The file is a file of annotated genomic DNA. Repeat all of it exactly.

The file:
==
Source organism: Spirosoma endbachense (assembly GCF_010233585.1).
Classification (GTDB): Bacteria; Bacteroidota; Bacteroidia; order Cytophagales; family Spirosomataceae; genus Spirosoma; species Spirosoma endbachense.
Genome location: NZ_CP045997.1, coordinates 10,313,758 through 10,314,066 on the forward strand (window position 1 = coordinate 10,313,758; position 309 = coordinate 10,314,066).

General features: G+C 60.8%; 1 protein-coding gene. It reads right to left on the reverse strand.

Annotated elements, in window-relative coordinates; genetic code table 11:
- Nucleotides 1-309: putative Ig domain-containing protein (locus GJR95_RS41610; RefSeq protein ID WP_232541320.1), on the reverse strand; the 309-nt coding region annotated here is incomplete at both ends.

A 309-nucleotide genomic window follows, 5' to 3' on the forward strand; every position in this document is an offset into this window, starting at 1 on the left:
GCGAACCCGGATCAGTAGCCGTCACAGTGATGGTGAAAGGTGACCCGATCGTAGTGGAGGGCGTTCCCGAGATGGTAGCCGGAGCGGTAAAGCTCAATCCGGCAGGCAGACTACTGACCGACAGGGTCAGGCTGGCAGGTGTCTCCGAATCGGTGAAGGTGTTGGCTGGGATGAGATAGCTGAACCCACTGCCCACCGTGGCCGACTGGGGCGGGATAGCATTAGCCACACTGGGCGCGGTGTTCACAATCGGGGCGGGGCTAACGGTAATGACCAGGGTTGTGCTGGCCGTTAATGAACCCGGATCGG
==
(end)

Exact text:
Source organism: Spirosoma endbachense (assembly GCF_010233585.1).
Classification (GTDB): Bacteria; Bacteroidota; Bacteroidia; order Cytophagales; family Spirosomataceae; genus Spirosoma; species Spirosoma endbachense.
Genome location: NZ_CP045997.1, coordinates 10,313,758 through 10,314,066 on the forward strand (window position 1 = coordinate 10,313,758; position 309 = coordinate 10,314,066).

General features: G+C 60.8%; 1 protein-coding gene. It reads right to left on the reverse strand.

Annotated elements, in window-relative coordinates; genetic code table 11:
- Nucleotides 1-309: putative Ig domain-containing protein (locus GJR95_RS41610; RefSeq protein ID WP_232541320.1), on the reverse strand; the 309-nt coding region annotated here is incomplete at both ends.

A 309-nucleotide genomic window follows, 5' to 3' on the forward strand; every position in this document is an offset into this window, starting at 1 on the left:
GCGAACCCGGATCAGTAGCCGTCACAGTGATGGTGAAAGGTGACCCGATCGTAGTGGAGGGCGTTCCCGAGATGGTAGCCGGAGCGGTAAAGCTCAATCCGGCAGGCAGACTACTGACCGACAGGGTCAGGCTGGCAGGTGTCTCCGAATCGGTGAAGGTGTTGGCTGGGATGAGATAGCTGAACCCACTGCCCACCGTGGCCGACTGGGGCGGGATAGCATTAGCCACACTGGGCGCGGTGTTCACAATCGGGGCGGGGCTAACGGTAATGACCAGGGTTGTGCTGGCCGTTAATGAACCCGGATCGG